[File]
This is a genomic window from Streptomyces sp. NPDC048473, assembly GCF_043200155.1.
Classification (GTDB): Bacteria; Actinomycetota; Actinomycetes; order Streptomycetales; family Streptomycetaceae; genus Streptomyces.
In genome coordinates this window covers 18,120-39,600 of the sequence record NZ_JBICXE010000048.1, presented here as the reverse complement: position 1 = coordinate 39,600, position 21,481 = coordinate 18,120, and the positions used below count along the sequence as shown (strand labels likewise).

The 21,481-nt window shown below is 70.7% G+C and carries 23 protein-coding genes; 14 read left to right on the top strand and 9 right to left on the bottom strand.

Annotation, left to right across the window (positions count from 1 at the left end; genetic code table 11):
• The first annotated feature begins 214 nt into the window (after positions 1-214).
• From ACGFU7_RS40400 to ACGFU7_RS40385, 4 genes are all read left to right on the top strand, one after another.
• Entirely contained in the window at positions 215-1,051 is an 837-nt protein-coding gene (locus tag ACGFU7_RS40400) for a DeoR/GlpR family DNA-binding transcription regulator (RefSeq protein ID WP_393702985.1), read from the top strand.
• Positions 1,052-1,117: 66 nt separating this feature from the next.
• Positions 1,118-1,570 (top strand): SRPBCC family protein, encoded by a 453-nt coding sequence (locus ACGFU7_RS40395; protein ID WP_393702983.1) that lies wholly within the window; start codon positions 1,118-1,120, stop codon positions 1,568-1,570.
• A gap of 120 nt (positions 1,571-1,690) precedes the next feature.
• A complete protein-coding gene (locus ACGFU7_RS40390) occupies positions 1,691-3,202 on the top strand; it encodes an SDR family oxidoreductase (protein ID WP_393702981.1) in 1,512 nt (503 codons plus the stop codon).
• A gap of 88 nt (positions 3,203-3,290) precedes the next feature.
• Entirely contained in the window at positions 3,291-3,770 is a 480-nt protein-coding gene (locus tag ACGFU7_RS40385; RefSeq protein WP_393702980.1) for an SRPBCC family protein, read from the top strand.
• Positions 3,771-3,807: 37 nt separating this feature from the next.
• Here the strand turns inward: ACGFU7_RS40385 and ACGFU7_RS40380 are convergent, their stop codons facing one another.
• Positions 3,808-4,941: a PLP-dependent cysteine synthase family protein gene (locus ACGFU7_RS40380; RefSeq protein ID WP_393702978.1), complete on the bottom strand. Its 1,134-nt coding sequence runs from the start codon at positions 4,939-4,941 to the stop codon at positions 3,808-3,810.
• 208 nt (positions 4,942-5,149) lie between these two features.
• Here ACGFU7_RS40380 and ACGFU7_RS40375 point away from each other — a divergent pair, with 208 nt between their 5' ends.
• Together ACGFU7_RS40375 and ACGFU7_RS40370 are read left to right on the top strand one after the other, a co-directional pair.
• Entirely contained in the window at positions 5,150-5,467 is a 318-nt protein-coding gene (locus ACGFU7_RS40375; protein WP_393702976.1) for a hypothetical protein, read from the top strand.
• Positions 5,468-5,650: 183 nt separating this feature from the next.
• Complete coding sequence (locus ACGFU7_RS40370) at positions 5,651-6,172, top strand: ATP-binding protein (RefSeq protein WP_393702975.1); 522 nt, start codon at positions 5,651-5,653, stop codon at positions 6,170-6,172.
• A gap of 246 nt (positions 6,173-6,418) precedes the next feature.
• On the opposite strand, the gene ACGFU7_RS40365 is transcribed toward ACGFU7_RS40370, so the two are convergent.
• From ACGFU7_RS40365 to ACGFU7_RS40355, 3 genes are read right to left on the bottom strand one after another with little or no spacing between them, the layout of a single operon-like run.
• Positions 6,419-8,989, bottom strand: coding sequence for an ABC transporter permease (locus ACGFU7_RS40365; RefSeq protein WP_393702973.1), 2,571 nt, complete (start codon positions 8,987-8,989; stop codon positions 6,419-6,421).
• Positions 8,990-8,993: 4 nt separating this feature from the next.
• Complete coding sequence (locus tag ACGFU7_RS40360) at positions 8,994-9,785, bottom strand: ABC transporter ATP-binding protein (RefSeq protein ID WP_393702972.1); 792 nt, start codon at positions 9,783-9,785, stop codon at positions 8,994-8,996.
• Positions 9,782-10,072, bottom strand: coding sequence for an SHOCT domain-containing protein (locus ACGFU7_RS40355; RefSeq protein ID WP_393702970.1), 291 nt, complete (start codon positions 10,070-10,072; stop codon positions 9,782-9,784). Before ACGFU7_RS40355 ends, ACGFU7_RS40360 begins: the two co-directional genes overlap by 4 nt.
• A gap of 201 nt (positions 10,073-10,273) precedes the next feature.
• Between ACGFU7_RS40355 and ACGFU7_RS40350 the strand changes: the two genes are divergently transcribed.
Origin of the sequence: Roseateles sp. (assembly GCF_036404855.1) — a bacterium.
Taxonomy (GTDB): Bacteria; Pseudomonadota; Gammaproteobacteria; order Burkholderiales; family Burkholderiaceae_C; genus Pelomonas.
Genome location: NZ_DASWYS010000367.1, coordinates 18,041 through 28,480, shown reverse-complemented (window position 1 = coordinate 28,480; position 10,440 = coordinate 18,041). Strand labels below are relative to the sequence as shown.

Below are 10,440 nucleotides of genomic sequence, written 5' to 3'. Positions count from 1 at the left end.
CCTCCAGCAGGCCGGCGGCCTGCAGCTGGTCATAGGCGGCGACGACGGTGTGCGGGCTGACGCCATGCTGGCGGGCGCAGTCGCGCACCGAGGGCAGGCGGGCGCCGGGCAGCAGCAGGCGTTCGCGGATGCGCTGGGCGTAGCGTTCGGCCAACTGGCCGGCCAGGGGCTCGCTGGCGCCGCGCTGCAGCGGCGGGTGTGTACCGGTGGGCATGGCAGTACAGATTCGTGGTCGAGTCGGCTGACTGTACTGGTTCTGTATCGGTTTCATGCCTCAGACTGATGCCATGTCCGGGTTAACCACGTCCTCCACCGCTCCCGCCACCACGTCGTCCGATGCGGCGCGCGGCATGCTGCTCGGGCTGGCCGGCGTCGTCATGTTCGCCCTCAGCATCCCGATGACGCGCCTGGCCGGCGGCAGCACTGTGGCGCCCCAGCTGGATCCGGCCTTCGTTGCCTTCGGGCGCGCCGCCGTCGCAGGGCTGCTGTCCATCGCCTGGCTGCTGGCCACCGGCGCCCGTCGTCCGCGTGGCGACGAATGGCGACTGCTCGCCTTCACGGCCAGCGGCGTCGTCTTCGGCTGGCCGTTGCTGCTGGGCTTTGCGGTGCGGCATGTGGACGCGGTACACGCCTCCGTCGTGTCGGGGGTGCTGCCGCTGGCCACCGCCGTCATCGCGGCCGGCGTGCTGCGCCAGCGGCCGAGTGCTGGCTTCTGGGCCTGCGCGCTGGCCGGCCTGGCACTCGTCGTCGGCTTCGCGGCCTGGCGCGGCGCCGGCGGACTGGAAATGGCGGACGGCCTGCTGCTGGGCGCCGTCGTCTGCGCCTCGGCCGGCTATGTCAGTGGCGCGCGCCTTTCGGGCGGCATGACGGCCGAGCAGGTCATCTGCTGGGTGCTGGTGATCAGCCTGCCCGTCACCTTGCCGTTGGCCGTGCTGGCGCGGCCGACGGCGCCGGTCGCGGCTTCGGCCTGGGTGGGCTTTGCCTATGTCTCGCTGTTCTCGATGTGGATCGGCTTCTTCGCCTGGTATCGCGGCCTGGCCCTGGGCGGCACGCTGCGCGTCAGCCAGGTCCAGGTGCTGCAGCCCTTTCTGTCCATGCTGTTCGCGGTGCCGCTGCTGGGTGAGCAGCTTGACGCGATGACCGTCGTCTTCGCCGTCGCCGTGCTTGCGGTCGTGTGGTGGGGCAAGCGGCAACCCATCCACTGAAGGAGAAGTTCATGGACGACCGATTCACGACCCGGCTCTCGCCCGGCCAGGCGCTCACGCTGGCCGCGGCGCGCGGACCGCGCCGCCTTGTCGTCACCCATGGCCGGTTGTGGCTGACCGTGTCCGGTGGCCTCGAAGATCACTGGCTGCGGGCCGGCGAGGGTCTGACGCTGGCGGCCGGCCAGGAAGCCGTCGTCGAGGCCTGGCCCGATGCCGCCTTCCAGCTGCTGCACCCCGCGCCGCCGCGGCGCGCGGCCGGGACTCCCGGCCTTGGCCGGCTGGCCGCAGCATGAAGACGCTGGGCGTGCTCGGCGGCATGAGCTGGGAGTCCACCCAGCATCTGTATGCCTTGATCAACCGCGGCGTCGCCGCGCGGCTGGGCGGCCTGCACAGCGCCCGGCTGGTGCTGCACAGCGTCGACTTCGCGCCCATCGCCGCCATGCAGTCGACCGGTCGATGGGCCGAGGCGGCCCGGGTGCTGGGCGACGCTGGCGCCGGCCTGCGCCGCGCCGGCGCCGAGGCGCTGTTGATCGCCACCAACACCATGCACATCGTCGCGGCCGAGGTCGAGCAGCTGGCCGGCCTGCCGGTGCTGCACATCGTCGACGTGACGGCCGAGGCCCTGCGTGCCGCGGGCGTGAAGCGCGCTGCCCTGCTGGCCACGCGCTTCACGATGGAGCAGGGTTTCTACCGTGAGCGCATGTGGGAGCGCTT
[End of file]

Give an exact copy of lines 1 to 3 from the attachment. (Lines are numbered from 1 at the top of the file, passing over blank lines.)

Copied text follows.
This is a genomic window from Streptomyces sp. NPDC048473, assembly GCF_043200155.1.
Classification (GTDB): Bacteria; Actinomycetota; Actinomycetes; order Streptomycetales; family Streptomycetaceae; genus Streptomyces.
In genome coordinates this window covers 18,120-39,600 of the sequence record NZ_JBICXE010000048.1, presented here as the reverse complement: position 1 = coordinate 39,600, position 21,481 = coordinate 18,120, and the positions used below count along the sequence as shown (strand labels likewise).